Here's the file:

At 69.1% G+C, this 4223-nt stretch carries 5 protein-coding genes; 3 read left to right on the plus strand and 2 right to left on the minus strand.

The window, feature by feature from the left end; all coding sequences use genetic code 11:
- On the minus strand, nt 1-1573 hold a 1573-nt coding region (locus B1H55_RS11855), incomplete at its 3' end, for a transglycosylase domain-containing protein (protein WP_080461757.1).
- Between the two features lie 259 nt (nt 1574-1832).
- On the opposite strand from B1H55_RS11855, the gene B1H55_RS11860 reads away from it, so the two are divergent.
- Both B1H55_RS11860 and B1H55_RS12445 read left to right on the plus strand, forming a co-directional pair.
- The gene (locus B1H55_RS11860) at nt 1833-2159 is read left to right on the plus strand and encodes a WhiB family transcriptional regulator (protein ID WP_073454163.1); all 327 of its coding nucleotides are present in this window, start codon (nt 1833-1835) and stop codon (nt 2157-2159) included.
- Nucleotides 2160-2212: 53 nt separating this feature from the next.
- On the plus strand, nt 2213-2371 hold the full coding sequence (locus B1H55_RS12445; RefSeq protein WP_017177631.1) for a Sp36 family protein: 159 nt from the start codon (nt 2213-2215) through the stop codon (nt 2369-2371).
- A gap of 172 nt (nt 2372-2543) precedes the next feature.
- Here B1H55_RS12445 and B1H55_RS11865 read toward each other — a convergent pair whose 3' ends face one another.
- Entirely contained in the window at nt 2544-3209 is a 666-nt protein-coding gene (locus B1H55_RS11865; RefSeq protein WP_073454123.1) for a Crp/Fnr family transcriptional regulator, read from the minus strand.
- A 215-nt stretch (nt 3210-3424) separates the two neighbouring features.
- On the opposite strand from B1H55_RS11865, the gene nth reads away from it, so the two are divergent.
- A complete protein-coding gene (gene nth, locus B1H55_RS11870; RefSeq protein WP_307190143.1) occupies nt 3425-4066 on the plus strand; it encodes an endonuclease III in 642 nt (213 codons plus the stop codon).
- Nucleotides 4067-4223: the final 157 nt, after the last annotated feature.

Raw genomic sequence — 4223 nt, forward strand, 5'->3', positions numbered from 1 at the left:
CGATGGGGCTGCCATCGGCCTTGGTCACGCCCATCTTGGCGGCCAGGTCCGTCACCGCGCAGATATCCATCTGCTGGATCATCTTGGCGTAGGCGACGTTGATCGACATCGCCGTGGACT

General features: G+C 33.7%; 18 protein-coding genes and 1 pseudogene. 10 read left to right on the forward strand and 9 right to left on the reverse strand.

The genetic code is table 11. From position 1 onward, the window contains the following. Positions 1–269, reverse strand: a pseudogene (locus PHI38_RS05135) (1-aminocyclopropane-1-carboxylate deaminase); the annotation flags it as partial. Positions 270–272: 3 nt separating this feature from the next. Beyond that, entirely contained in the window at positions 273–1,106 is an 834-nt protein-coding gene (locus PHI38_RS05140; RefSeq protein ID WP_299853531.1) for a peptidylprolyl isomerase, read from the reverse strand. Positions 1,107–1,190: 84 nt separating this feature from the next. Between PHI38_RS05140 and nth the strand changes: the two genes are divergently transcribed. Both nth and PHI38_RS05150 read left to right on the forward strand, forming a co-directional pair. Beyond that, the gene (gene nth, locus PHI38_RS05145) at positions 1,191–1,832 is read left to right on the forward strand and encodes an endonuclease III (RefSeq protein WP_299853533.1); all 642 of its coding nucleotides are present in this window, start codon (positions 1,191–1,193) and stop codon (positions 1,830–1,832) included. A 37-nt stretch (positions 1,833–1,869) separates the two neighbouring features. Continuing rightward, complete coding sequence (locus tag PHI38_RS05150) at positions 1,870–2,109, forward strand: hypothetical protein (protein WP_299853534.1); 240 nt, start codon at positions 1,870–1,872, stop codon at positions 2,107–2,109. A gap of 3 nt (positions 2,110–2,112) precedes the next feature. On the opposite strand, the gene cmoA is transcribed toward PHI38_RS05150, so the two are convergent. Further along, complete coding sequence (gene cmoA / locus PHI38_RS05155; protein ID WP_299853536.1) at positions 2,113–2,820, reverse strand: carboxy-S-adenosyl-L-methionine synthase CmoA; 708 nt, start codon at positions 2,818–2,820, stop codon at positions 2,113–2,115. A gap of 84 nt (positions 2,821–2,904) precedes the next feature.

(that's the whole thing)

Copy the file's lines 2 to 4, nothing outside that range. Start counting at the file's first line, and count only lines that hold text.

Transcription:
The window, feature by feature from the left end; all coding sequences use genetic code 11:
- On the minus strand, nt 1-1573 hold a 1573-nt coding region (locus B1H55_RS11855), incomplete at its 3' end, for a transglycosylase domain-containing protein (protein WP_080461757.1).
- Between the two features lie 259 nt (nt 1574-1832).